LVR 5367 taking water in October 1997. The original watering facilities at Wagga were out of use by this date, hence the local fire brigade did the honours
Ready to depart

Of course, I will need to do more experimentation. It is nowhere near as fast as my cheap and cheerful scanner, but if the first scans with the Plustek 8100 are anything to go by, the quality exceeds my earlier Epson scanner, purchased in 2004, and still attached to the 2004 Dell desktop running Windows XP. 

The plustek scanner

Enough of computers.  Back to some modelling.

Brass loco repairs

Last weekend, a number of model train exhibitions, and the NMRA convention had been cancelled due to the COVID19 situation.  So, instead of spending the whole weekend up in Sydney, I thought I would use the time to restore a few brass engines I had in a sorry state. 

Bergs C30T
An ebay purchase, at a discount as the seller said it had some issues.  First of all, it didn’t run.  And second, was that the body did not sit correctly on the chassis.
Brass steam engines are generally easy to take apart, and the Bergs 30T is no exception.

The inside of the Bergs 30T.  The openframe motor uses plunger carbon brushes, and the insulation on the back of the frame is visible

The first thing that I noticed was that there was a lot of insulation for the drawbar pivot wire going to the motor. This was interfering with the body mounting, and so the second problem was an easy one.  The motor not running fault, is normally caused by a broken wire, but this was not the case.  I unscrewed the motor, and disconnected the Delrin driveshaft coupling.  Applying power directly to the motor terminals did not fix it.  I was contemplating a can motor upgrade, but I thought I would check the carbon brushes (plungers).  Well, one was worn down past the point of useful.  I fitted a replacement, and success.  Re-assembled, it looks, and runs OK.  Sure, the motor is on borrowed time, and a can motor upgrade, along with DCC is in its future 

Bergs 30T model was made by Kumata (japan) around 1980.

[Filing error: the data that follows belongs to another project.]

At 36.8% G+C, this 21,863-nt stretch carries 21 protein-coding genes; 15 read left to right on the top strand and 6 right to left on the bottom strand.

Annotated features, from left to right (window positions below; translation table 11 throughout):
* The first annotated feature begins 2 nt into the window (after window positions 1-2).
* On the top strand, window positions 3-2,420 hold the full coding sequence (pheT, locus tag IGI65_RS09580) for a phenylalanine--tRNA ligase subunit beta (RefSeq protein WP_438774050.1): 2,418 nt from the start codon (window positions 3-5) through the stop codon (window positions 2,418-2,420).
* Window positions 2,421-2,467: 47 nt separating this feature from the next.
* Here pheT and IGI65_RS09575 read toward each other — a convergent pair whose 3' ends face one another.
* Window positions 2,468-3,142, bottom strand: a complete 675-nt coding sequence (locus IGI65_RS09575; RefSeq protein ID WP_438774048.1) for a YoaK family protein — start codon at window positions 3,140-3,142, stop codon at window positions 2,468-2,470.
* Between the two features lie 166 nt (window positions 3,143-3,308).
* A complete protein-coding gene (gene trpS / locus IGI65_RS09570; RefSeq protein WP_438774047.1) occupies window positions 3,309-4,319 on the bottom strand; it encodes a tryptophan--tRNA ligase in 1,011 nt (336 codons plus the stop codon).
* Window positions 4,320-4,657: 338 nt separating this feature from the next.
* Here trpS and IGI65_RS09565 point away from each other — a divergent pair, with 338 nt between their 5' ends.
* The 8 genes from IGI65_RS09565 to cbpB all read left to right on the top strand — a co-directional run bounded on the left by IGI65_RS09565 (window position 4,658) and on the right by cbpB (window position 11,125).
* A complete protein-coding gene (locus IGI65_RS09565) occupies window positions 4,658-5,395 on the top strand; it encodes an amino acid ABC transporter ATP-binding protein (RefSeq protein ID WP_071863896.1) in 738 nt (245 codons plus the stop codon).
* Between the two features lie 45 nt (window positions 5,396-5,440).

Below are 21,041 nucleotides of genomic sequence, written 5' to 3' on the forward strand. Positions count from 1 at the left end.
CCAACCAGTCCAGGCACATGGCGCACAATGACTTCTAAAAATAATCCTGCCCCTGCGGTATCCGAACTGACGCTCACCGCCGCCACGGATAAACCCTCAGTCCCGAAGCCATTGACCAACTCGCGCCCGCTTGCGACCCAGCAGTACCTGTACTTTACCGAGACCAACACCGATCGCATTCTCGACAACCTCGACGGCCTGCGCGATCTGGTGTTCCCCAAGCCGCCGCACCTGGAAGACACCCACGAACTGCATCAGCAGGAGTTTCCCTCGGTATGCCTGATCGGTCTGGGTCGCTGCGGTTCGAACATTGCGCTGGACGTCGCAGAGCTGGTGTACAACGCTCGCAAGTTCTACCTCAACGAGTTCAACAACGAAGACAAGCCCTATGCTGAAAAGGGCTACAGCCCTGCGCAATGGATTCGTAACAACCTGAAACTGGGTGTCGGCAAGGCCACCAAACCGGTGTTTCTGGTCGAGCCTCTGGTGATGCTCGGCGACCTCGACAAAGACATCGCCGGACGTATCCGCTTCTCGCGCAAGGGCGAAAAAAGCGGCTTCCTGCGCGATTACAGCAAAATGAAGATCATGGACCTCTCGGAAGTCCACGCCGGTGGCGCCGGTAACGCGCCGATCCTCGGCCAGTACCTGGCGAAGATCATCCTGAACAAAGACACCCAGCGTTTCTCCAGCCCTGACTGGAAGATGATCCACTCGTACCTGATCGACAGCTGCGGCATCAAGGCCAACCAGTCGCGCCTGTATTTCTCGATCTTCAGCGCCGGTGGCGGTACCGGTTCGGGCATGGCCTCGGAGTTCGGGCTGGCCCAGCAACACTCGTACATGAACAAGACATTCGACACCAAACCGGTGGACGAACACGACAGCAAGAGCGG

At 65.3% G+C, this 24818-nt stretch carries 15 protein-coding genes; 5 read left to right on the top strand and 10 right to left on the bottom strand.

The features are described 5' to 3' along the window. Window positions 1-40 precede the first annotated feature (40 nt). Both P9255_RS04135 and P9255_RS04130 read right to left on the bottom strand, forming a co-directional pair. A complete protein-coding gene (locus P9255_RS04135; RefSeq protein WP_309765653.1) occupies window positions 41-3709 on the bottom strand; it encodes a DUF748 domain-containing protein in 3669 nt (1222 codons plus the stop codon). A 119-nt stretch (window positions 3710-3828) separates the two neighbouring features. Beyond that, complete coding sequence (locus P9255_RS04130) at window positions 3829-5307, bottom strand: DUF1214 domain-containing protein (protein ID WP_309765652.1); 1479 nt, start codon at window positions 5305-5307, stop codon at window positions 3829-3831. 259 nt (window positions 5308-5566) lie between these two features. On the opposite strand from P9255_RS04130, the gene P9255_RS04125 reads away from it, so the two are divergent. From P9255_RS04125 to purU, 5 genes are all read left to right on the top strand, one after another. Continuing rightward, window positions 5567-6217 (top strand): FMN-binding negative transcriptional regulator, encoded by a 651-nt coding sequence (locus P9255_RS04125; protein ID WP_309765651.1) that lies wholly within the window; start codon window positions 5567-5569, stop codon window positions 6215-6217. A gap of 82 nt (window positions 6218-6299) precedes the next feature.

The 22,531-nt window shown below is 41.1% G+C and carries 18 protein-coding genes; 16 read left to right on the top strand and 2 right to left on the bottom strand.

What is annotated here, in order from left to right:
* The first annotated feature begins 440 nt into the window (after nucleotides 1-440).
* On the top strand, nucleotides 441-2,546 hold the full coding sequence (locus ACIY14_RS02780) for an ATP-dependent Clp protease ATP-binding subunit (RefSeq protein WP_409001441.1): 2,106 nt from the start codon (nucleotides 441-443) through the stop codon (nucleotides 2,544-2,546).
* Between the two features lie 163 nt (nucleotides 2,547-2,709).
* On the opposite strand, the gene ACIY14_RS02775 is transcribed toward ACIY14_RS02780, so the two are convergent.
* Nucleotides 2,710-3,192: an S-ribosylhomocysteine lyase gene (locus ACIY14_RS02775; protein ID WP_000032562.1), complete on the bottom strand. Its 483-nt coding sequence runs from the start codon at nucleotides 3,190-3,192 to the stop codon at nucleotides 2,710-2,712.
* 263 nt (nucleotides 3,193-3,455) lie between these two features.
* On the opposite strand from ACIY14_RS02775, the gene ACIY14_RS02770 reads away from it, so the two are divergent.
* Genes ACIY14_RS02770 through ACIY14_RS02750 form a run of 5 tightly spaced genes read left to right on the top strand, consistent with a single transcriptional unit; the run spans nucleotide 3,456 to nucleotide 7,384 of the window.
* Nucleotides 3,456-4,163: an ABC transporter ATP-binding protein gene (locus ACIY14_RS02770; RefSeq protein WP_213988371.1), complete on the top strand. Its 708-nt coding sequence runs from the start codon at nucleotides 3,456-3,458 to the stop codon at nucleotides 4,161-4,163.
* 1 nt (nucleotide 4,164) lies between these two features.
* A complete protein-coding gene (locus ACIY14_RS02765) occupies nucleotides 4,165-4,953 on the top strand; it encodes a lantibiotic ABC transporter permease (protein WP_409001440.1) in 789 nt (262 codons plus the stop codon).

The loco would look better with a bogie tender, and this is where acquisition 2 comes in.

Bergs C32

I swapped a surplus new DJH C32 kit for this one, sight unseen from a mate, who said apart from the lack of box, it was a good model.  My thinking was that an assembled model would be a quick way to get a tender, and the Bergs C30T tender could be matched with the C32, and sold on.  There were a number of C32s with 6 wheel tenders stabled at Broadmeadow in the 1950s, to allow them to turn on Maitland’s 50 foot turntable.  Well, that was my thinking.
Unfortunately, my assessment of the C32 was nowhere as positive as my mate’s.  But a deal is a deal, and brass models generally can be fixed
The model actually ran sweetly, which was nice.  But the tender buffer beam had a warp, caused by someone’s earlier attempt to resolder a buffer that must have come loose.   The ladder also was misshapen, although it was rebent back with pliers.  The loco though had more issues.  The missing cabside step, the unsoldered clack valve pipes, and the broken & missing brake hangers were cosmetic, although the front bufferbeam butchery to accommodate a #5 kadee coupler was ugly.
The buchery on the front buffer beam to accomodate the Kadee coupler was nasty

Tender rear showing a minor buckle in the LHS buffer beam

To repair the brass bodywork, the loco was disassembled.  This is when I found another fault.  The chassis frame spacer soldering had split apart in one area – which explains in part, why there was a plastic block glued to the underside of the body – “to stop the frame from flexing”.  Struth.  
The frame sitting on the "plastic block" which was glued to the underside of the body. It looks soldered in this view, but that is an illusion. The split in the spacer for the chassis frame is also just visible 

Anyway, to cut a long story short, a new section of brass plate was whittled down to fit the bufferbeam “hole” and soldered in place.  The plastic block removed, the chassis frame resoldered, and a rear cab step made from scratch and soldered. 

I cleaned up the hole as much as possible.  And cleaned off the gold paint, back to raw, untarnished brass
From underside, the scratching of the brass was more ugly.  The gold paint  is extremely heavy
A new section of brass fitted, soldered, and cleaned up.  I haven't attached the "coupling hook" that was originally there, as I may fit a kadee myself later  

I also fabricated a replacement cabside step from brass sheet, using the other one as a pattern.  My replacement does not have the bolt detail of the original lost wax casting, but that was a detail I could live without.